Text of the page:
A few days ago I realized that my favorites tags were outdated, I so I went to add new tags based on the answers I've been providing.

That kept me thinking...

Wouldn't be great to have the stackoverflow auto-learning what I'm up to based on the answers I provide? and if I have does answers accepted by the community, add them to my favorites list?

Essential, this is not a big deal, but on the other hand, it is!

Based on this feature, the list of highlighted questions would improve itself based on my demonstrated expertise's, allowing me to focus on the questions I'm really good at!

To better expose the background ideia for this feature:

The engine would keep track of the accepted answers I'm collecting over the time.

After reaching a certain amount of accepted answers with a tag, that tag would become or get suggested to me, to incorporate my favorite tags list.


  • Accepted answer with: PHP JQUERY ANIMATION
  • Accepted answer with: JQUERY JQUERY-UI
  • Accepted answer with: MYSQL
  • Accepted answer with: PHP HTML CSS
  • Accepted answer with: CSS JQUERY DIV

Assuming the mentioned value to be 3, at this point the jQuery tag would be added to my favorite tags or suggested to me by an orange notification bar.

  • 2
    I just recently learned that it already does this with "frequented tags" (or whatever it was) if you have no favorite tags inserted. Who knew? shrugs
    – animuson StaffMod
    May 31, 2012 at 21:04
  • @animuson: As far as I can tell, this isn't implemented on SO.
    – Dennis
    May 31, 2012 at 23:20

2 Answers 2


Wouldn't be great to have the stackoverflow auto-learning what I'm up to based on the answers I provide? and if I have does answers accepted by the community, add them to my favorites list?

I really don't like this idea. The frequented tags @animuson mentioned are already used on SU. I had to favorite the [no-frequented-tags] tag, so the questions list would go all rainbow on me. I'm not against favorite tags in general, but favoriting tags makes little sense on a low traffic site (compared to SO) like SU.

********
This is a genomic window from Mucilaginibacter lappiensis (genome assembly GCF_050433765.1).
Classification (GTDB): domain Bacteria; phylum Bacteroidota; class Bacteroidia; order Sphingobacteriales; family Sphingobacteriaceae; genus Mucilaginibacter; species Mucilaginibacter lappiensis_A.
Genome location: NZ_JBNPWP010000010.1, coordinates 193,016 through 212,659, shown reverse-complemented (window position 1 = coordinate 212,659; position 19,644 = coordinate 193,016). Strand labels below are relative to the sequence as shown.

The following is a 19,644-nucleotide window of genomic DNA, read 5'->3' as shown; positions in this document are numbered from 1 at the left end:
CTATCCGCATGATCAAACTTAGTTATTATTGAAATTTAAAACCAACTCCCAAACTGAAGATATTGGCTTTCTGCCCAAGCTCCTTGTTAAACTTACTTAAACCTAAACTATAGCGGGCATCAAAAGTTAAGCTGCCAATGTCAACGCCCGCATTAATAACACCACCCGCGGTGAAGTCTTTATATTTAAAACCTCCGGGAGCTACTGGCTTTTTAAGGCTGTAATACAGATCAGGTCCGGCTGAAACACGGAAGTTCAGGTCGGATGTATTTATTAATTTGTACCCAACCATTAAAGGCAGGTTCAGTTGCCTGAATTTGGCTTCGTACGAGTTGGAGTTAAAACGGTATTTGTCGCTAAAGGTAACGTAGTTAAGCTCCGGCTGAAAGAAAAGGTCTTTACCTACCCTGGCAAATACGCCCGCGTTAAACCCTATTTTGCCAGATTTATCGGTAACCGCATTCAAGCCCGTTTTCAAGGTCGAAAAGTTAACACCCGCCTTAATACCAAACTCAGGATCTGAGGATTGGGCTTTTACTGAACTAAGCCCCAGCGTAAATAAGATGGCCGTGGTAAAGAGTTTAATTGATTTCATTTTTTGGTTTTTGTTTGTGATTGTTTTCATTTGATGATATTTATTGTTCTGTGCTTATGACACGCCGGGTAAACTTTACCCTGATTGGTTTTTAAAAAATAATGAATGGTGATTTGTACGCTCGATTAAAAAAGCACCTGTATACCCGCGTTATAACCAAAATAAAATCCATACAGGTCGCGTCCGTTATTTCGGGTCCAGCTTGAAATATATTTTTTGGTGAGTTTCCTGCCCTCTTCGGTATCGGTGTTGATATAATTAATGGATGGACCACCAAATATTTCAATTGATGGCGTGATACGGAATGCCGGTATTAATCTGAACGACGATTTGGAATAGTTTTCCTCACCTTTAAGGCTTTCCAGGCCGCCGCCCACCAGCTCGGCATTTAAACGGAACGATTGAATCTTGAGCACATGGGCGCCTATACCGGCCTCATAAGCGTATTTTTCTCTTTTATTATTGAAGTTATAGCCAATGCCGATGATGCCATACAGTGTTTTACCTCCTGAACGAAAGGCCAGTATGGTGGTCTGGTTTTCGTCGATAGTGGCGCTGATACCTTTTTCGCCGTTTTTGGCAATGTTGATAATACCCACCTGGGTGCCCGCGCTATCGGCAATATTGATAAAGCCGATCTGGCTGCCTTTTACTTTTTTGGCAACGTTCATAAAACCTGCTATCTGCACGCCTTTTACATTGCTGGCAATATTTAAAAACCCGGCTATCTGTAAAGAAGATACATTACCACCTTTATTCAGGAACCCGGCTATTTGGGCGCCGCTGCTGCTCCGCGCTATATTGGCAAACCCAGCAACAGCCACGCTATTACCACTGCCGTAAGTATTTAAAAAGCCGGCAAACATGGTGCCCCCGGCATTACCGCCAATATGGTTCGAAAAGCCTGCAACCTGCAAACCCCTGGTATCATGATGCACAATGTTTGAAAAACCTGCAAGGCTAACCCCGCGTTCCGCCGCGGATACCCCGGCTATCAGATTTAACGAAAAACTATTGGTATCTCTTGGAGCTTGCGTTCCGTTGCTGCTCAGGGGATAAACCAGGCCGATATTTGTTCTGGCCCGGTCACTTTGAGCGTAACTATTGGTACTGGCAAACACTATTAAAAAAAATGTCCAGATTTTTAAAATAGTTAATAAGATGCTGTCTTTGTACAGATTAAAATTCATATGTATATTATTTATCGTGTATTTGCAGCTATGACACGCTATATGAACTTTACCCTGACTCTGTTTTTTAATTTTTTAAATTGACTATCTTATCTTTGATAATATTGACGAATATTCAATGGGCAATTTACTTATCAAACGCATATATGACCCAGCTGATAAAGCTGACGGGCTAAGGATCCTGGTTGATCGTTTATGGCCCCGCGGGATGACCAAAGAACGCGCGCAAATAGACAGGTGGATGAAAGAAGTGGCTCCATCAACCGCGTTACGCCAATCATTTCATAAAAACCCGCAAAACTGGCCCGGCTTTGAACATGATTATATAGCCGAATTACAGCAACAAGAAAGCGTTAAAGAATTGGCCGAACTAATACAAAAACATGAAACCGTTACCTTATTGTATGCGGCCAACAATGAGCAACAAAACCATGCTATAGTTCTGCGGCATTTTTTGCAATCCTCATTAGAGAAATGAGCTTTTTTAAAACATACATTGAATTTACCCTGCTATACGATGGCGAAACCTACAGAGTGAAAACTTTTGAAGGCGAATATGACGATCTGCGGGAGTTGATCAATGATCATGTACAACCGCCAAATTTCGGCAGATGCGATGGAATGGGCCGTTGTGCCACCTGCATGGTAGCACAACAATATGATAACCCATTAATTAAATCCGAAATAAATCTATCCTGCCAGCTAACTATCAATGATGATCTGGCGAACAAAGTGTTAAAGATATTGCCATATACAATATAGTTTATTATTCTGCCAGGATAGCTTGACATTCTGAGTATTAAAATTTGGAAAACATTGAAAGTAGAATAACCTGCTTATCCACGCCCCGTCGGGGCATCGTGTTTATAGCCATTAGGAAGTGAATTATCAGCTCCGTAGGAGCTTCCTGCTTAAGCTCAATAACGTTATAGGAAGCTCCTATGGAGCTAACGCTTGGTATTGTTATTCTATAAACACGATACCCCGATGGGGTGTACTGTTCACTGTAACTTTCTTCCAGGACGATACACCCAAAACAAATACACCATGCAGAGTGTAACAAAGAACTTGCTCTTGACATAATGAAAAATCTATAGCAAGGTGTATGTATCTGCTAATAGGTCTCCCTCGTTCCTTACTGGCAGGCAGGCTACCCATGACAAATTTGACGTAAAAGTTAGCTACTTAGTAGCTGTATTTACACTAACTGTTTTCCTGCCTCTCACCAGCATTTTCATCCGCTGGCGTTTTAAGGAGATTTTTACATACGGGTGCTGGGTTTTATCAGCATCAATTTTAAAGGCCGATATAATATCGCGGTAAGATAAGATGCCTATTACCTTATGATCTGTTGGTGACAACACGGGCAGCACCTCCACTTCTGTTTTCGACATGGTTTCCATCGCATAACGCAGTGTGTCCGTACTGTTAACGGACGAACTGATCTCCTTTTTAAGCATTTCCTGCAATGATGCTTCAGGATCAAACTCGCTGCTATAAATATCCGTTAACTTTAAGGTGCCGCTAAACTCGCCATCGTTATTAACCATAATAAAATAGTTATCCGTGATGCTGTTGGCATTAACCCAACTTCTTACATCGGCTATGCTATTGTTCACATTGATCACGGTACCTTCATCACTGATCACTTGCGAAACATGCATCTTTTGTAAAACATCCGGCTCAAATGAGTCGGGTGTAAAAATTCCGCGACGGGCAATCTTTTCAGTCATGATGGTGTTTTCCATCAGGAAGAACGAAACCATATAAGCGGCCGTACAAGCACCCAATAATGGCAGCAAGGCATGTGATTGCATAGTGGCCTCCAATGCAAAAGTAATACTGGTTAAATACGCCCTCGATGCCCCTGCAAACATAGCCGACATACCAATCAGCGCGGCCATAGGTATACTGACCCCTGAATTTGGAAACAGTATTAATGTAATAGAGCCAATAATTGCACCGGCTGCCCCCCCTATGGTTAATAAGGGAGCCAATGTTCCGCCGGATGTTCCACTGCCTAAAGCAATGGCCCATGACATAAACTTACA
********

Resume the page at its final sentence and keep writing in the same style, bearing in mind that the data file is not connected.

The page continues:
Back to SO and learning:

These types of AI almost never work. Take the touching story My TiVo Thinks I'm Gay for example. With your specific proposal, I see the following potential problems:

  • Questions have more than one tag. You may be able to answer a question based on your knowledge of JS alone, but the algorithm would also count all other tags.

    That's one correct and (up to) four false positives.

  • The questions I actually enjoy answering make up for a small bit of all the questions I've found and answered while I was browsing for questions from the former class.

    Any algorithm would pick the latter questions over the former.

  • There would be a heavy bias towards popular tags, due to the simple fact that there are more questions to answer. Highlighting all question of a popular tag night be the exact opposite of what you want, as they're more prone to produce false positives in general.

  • I've improved the question by adding an workable example for this suggestion! It's fairly enough that some will find it useful and others don't, nonetheless, It is a way of having the SO learning with your expertise's and focusing your attention where you are really good at! On the other hand, one could have somewhere a control option for this, thus disabling the feature if one didn't like it!
    – Zuul
    May 31, 2012 at 23:55

I think the favorites are used too differently for this to work. For example, I use the favorite tags on SO and programmers to highlight very specialized questions that I might be able to answer. Usually, there are extremely few questions with these tags, so any algorithm would probably have a hard time estimating what I'd make a favorite. Also, this allows me to simply use the 'favorite tags filter' on SE to get an aggregate of all the questions I might be able to answer.

Also, I think of the favorites as a feature that puts me in control. If there was some algorithm to automate it, I'd feel suppressed. Not sure how many share this sentiment, though.

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